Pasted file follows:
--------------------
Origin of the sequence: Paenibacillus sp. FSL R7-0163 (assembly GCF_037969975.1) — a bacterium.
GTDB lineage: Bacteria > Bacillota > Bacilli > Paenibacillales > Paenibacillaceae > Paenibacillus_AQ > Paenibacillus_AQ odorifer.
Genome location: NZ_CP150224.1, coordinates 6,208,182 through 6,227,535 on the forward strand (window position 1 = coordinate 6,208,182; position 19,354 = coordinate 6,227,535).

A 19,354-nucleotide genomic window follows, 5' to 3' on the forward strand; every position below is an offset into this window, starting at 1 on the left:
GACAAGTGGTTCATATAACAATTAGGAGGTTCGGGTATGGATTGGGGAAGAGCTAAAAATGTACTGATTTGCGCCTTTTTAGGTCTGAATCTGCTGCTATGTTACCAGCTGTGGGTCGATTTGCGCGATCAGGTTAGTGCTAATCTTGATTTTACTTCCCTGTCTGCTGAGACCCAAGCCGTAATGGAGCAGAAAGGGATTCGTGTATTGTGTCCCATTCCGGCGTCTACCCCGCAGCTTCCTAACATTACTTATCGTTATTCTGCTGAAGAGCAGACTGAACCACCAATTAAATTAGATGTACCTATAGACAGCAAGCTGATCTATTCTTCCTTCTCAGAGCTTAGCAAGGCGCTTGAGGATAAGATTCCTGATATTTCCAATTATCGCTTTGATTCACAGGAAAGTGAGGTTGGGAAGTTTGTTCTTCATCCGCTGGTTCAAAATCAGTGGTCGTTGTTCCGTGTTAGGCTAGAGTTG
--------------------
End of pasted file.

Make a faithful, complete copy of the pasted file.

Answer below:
Origin of the sequence: Paenibacillus sp. FSL R7-0163 (assembly GCF_037969975.1) — a bacterium.
GTDB lineage: Bacteria > Bacillota > Bacilli > Paenibacillales > Paenibacillaceae > Paenibacillus_AQ > Paenibacillus_AQ odorifer.
Genome location: NZ_CP150224.1, coordinates 6,208,182 through 6,227,535 on the forward strand (window position 1 = coordinate 6,208,182; position 19,354 = coordinate 6,227,535).

A 19,354-nucleotide genomic window follows, 5' to 3' on the forward strand; every position below is an offset into this window, starting at 1 on the left:
GACAAGTGGTTCATATAACAATTAGGAGGTTCGGGTATGGATTGGGGAAGAGCTAAAAATGTACTGATTTGCGCCTTTTTAGGTCTGAATCTGCTGCTATGTTACCAGCTGTGGGTCGATTTGCGCGATCAGGTTAGTGCTAATCTTGATTTTACTTCCCTGTCTGCTGAGACCCAAGCCGTAATGGAGCAGAAAGGGATTCGTGTATTGTGTCCCATTCCGGCGTCTACCCCGCAGCTTCCTAACATTACTTATCGTTATTCTGCTGAAGAGCAGACTGAACCACCAATTAAATTAGATGTACCTATAGACAGCAAGCTGATCTATTCTTCCTTCTCAGAGCTTAGCAAGGCGCTTGAGGATAAGATTCCTGATATTTCCAATTATCGCTTTGATTCACAGGAAAGTGAGGTTGGGAAGTTTGTTCTTCATCCGCTGGTTCAAAATCAGTGGTCGTTGTTCCGTGTTAGGCTAGAGTTG